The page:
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The 10 transfers that will take a while to get used to in 2021

Joe Robinson
4 Jan 2021

From Chris Froome leaving Ineos for Israel to Marianne Vos at the newly-formed Jumbo-Visma, transfers for the 2021 season

The first day of the year is a special one in the world of professional cycling. It’s the day all fans wait with bated breath to see all those riders who have changed team reveal themselves in their new kits.

It’s a monumental occasion every year but this year, in particular, seemed to produce a real vintage as some of the peloton’s best known riders shifted team for the 2021 season.

Among those were some of the biggest names in the sport who have long become stalwarts of their teams after years of loyal service. Chris Froome, Romain Bardet, Annemiek van Vleuten, among those having a change of scenery. The worn cliche of ‘New Year, new me’ could never ring truer.

And we know how confusing it can be in those first few months. Adjusting the mind and the eyes to these riders on new bikes in different colours, so below have compiled the 10 transfers that will take the most getting used to in 2021.

Chris Froome - Israel Start-Up Nation

Let’s start with a shock to the eyes. Chris Froome no longer riding for Ineos Grenadiers/Team Ineos/Team Sky.

No Kask helmet, no Oakley sunglasses, no Pinarello bike. Instead, an HJC helmet, Scicon sunglasses, a Factor bike. If it wasn’t for the ungainly, spider-like frame draped over that bike I’d even be tempted to call this a deep fake conspiracy.

It really does feel like a fantasy. The transfer felt fictional for so long as the concept of Froome leaving ‘The Empire’ after 10 years and seven Grand Tour wins felt absurd.

But here we are, Froome in his new Israel Start-Up Nation colours looking forward to potentially the biggest season of his career. Can he return to the Froome of before that 2019 horror crash? Can he win another Grand Tour? Can he function away from the boundaries of Ineos?

Mark Cavendish - Deceuninck-QuickStep

Nature is healing, Mark Cavendish is back in the blues of Deceuninck-QuickStep.

It almost didn’t happen. The Manx sprinter made no secret of his desire to return to the Belgian team yet manager Patrick Lefevere was fairly forthright in telling us it simply would not work with his tight budget. With his contract up at Bahrain-McLaren, it looked as if retirement would be Cavendish's only option.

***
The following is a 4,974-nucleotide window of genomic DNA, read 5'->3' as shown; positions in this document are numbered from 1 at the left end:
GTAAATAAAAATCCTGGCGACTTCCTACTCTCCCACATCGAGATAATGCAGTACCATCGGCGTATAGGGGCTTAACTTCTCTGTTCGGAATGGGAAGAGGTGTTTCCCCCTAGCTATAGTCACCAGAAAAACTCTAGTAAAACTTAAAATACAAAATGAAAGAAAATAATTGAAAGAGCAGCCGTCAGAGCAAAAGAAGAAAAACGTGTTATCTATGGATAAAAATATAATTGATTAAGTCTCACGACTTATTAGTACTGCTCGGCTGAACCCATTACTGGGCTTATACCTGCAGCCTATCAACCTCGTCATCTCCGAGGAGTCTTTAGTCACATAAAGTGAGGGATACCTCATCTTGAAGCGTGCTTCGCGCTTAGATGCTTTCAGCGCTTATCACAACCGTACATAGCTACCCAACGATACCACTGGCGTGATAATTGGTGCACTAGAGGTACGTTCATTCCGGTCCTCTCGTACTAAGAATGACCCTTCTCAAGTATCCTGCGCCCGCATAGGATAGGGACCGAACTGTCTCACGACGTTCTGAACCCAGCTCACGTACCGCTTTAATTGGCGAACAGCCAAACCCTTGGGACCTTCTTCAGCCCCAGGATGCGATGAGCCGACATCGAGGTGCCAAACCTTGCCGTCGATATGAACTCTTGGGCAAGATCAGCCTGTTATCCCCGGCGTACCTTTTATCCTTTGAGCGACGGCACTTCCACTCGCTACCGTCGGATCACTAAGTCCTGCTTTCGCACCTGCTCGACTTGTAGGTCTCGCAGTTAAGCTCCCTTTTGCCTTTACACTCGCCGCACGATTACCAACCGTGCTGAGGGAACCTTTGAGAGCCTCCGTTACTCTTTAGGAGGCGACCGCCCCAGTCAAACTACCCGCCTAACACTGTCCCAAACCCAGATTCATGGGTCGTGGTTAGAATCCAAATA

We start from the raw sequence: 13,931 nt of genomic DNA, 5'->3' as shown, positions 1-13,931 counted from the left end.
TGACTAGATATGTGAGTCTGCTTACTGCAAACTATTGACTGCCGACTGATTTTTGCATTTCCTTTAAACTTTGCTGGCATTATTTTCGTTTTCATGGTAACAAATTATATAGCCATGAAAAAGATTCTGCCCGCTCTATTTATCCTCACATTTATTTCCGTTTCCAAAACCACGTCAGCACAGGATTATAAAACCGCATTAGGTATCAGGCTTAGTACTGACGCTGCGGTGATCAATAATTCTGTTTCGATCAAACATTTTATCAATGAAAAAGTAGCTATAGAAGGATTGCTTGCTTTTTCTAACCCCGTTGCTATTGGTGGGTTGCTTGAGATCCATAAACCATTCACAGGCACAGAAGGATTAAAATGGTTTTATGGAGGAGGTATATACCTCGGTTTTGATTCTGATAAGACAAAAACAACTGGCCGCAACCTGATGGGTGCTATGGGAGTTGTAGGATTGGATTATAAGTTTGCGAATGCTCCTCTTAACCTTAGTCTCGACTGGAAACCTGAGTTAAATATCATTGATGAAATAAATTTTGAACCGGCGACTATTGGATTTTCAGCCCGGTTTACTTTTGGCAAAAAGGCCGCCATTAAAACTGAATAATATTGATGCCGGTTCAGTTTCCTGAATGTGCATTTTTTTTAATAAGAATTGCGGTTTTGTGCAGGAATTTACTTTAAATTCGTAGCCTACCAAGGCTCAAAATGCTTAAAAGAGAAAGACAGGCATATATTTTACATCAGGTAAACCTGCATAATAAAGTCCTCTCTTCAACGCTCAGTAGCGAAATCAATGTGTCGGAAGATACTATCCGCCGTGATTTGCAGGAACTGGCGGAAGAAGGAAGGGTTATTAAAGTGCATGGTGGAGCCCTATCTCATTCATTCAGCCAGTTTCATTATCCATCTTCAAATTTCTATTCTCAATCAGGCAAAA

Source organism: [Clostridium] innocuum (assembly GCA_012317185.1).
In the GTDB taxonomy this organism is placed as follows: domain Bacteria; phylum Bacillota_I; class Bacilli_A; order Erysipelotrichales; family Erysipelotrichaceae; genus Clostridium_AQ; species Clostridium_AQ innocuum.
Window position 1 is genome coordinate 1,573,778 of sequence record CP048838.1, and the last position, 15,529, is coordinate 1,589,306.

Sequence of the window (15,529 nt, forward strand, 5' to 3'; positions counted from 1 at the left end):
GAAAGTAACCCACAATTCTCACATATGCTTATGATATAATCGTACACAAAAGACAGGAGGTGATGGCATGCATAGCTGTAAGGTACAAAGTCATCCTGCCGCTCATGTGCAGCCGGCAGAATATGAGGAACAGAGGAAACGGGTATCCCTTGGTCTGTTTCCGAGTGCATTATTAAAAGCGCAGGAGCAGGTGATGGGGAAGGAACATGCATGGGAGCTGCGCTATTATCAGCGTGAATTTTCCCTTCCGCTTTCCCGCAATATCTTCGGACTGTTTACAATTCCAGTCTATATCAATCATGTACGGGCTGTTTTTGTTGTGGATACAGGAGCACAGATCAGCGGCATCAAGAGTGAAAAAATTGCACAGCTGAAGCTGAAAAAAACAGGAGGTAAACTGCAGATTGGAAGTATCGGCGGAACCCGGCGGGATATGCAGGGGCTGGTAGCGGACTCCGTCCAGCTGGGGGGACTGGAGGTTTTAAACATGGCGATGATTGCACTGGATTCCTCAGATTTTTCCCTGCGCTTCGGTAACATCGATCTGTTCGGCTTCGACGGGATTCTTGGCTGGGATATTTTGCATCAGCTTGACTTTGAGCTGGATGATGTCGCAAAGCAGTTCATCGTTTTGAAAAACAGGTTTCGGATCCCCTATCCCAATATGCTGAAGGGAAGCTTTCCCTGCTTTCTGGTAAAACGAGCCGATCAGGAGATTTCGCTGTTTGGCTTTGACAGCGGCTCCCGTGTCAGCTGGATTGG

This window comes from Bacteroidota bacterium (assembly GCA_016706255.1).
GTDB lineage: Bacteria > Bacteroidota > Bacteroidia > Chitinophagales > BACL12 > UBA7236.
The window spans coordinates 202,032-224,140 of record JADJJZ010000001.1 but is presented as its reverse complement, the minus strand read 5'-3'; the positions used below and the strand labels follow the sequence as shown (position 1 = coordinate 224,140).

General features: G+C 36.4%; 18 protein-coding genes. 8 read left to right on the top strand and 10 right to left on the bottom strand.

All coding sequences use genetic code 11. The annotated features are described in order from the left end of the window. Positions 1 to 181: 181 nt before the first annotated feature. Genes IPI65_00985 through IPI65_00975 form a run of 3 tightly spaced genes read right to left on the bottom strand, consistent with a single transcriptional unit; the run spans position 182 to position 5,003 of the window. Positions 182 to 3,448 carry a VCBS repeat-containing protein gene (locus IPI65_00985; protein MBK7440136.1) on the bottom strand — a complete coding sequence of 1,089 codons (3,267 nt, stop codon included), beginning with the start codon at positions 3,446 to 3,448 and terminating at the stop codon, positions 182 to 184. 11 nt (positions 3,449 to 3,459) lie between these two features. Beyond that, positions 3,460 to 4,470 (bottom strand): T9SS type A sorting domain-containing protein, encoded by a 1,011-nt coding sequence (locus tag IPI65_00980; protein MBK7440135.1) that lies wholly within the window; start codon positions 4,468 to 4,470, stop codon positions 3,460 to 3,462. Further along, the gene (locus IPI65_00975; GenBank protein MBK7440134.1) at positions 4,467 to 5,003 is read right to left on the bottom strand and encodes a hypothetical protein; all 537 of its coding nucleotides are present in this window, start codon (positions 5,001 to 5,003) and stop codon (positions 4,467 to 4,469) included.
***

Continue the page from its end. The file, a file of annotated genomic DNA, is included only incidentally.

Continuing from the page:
But after a phone call here and an email there, Cavendish proved his weight in the cycling world, negotiating for a mystery sponsor to come on-board to fit his wage bill.

For Cavendish, it offers a lifeline, a chance for a career Indian Summer. For Lefevere, this a win-win situation. A former World Champion, 30-time Tour de France stage winner, the greatest sprinter of all time, riding on your team for free. The exposure he offers for sponsors alone is enough. But imagine if he rolls back the clock and takes one final, big win.

Adam Yates - Ineos Grenadiers

Another one that will have you adjusting your screen. The concept of the Yates twins riding on opposing teams seemed as unthinkable as one of the Geordie presenting miracles Ant or Dec going solo.

PJ would never leave Duncan but it seems Adam is happy to leave Simon, especially if its for the Ineos Grenadiers, the team with the biggest budget in professional cycling. He joins as part of a bumper quintet on signings alongside Richie Porte, Laurens De Plus, Dani Martinez and Tom Pidcock, a real flexing of muscles from Dave Brailsford.

In theory, the Yates move makes perfect sense. The ageing of Geraint Thomas and departure of Froome leave Ineos with just the one British Grand Tour specialist, Tao Geoghegan Hart. Adam has the ability to fill the Froome/Thomas void and at Ineos will have the resources and teammates to help unlock any Grand Tour-conquering potential.

But in reality, there’s the fact that Grand Tour leadership will be a duty Yates will have to fight Thomas, Geoghegan Hart, Egan Bernal, Richard Carapaz and Pavel Sivakov for – some register of riders.

At least this move crushes all those salacious rumours that the Yates twins are not twins, in fact prototyped clones that are intermittently swapped during races in an attempt to win bike races.

Romain Bardet - Team DSM

It’s rare to see a top French rider plying his trade beyond a French team – Julian Alaphilippe being the obvious exception to this rule. It is even rarer that a leading French rider leaves the warm nest of a home team during his career. For some reason, homesickness is something that seems to plague the Gallic rider.

That’s what makes Romain Bardet’s decision to leave AG2R after nine years of service so fascinating. It never seemed likely that Bardet would ride any colours that were not brown or light blue. Bardet was AG2R and AG2R was Bardet for so long.

But with a new sponsor in Citreon and apparent change of lane towards the Spring Classics – indicated with the signing of Greg van Avermaet – Bardet finds himself flocking into a new, Dutch nest – Team DSM.